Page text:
You probably already heard that Java topped the TIOBE index in 2015, with an impressive growth spurt of 6% that put it close to 2006 levels and clearly outdistanced stagnant C (21.5% vs 16%). The rest of the field remained fairly unchanged, except for rapidly declining Objective-C, suggesting that Java drew renewed interest from across the industry. Perhaps Oracle’s continuing modernization of Java, comprising existing features (lambda expressions, streams) as well as planned ones (modules, generics for primitives, user-defined value types), has finally stopped developers from looking for better options.
Oli Moser’s Google Trends comparison of “learn java” versus “learn python” in 2005 through 2015 shows another slight but steady rise for Java since bottoming out around 2010, but also a simultaneous and faster rise for Python which actually surpassed Java in 2015. While not the top language in any other survey I’ve seen, Python has certainly established itself as the de facto “quick & dirty” language for scripting and scribbling, a status that was once held by BASIC and which was later contested by various ghastly shell languages as well as Perl and Ruby, both now in relative decline.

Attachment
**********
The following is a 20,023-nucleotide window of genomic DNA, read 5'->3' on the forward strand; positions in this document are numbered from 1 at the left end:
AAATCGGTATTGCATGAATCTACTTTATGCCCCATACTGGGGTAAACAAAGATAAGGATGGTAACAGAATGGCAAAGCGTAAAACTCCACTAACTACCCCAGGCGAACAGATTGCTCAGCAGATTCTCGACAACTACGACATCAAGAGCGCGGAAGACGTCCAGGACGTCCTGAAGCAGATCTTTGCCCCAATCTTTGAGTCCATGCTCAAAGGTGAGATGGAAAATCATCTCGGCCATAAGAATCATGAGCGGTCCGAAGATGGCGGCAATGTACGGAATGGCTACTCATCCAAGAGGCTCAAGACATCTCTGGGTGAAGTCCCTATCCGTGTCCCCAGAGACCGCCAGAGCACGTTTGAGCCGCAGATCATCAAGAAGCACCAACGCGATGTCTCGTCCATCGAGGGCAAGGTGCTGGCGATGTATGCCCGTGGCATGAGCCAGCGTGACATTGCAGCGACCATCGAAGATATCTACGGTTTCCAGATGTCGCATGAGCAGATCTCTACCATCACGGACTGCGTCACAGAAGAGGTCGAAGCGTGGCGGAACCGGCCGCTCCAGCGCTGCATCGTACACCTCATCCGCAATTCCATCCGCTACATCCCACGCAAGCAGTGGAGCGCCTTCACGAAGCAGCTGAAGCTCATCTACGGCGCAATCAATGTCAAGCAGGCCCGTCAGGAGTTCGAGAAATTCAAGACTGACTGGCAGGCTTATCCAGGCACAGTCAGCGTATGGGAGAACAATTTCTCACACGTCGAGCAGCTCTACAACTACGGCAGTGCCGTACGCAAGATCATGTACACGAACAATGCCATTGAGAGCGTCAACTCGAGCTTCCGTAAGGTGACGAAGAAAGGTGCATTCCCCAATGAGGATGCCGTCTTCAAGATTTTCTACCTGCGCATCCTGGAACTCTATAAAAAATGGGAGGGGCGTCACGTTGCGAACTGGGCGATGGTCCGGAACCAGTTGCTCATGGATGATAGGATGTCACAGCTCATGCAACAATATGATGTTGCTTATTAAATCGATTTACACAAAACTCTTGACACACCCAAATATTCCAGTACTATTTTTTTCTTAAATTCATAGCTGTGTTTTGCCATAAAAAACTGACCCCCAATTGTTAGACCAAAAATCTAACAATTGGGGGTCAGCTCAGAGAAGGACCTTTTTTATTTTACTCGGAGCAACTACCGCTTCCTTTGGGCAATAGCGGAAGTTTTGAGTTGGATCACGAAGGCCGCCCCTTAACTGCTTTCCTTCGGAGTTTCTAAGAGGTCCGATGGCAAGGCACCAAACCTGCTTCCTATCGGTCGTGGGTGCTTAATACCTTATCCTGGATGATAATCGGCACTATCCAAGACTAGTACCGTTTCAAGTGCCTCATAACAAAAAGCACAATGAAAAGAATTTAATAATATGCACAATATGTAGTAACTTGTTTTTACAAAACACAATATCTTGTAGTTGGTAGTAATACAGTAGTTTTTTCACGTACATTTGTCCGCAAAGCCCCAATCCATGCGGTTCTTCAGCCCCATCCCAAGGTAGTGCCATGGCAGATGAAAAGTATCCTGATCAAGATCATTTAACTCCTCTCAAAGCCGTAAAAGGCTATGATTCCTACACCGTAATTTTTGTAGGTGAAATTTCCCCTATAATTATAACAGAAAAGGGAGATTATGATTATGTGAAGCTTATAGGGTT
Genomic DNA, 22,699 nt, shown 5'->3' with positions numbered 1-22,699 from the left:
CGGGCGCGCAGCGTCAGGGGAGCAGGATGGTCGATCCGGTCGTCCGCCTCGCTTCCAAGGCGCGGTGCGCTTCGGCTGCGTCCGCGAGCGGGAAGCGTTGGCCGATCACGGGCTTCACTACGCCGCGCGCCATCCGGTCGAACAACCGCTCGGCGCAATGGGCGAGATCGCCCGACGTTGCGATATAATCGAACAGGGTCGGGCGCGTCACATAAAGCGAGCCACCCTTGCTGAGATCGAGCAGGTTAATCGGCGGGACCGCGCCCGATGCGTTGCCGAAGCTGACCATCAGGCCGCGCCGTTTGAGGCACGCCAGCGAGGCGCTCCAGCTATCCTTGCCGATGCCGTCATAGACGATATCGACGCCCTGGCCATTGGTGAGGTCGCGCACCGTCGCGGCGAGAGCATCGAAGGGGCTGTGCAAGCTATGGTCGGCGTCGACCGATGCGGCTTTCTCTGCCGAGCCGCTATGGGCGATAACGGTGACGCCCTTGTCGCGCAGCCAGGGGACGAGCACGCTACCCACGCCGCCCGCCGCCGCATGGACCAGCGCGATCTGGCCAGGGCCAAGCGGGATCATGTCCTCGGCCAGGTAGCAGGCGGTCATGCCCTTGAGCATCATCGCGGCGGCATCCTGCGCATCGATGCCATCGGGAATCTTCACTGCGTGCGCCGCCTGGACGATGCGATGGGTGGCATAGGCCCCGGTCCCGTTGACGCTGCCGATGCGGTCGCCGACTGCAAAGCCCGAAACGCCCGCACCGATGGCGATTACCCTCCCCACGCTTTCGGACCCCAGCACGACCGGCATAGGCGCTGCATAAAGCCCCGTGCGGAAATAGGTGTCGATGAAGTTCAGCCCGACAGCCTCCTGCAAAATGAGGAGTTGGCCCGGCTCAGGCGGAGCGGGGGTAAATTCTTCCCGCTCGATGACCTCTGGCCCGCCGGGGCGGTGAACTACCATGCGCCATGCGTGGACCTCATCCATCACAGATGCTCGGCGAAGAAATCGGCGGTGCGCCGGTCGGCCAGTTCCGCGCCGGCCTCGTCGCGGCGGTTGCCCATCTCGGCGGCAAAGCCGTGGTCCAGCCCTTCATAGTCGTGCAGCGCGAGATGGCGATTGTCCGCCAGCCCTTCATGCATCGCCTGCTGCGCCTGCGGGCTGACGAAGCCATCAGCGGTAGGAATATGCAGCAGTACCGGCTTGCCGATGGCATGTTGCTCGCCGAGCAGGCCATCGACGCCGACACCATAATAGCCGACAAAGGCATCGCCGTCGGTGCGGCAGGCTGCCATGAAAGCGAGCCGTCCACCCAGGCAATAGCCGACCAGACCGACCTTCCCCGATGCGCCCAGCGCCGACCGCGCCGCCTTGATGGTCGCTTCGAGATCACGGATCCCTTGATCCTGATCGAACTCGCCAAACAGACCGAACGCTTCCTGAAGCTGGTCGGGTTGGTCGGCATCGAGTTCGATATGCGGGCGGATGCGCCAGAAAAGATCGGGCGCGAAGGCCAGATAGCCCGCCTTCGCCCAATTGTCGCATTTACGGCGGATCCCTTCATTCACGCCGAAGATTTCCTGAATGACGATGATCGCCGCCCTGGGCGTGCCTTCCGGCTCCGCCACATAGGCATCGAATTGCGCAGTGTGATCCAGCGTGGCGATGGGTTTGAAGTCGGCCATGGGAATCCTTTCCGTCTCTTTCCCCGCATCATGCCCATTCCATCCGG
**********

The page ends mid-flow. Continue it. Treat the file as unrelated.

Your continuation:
Moser also identified the primary source of new Python recruits. The Google Trends timeline for “java developer” almost precisely matches “learn java” whereas “python developer” is nearly nonexistent. Instead, the big increase in “learn python” matches an entirely different search term: “data scientist.” And that’s indeed who is avidly using Python these days, according to every report I’ve seen on scientific programming languages. Evidently, those who aren’t professional software developers most appreciate Python’s relative terseness and lack of mandatory boilerplate code.
Uku Pattak has built a nifty real-time analysis of GitHub repositories for tabs versus spaces, ordered by language. Representing tab haters worldwide, I’m happy to say that hard tabs are now in the minority in almost all programming languages, excepting only a few oddballs I’ve never heard of (Autohotkey, Autoit, Haxe!?) and more notably Go. As Daniel Lemire informed me on Twitter, Go comes with a formatting tool that enforces tab indentation on source code. This clearly proves that Go is the work of the devil.
Finally, two slick websites that visualize the operation of various algorithms have come to my attention. Carlo Zapponi’s Sorting simultaneously runs your selection from 17 sorting algorithms. Mike Bostock’s Visualizing Algorithms is an almost book-length page covering a great variety of algorithms, with references to further algorithmic and mathematical visualizations.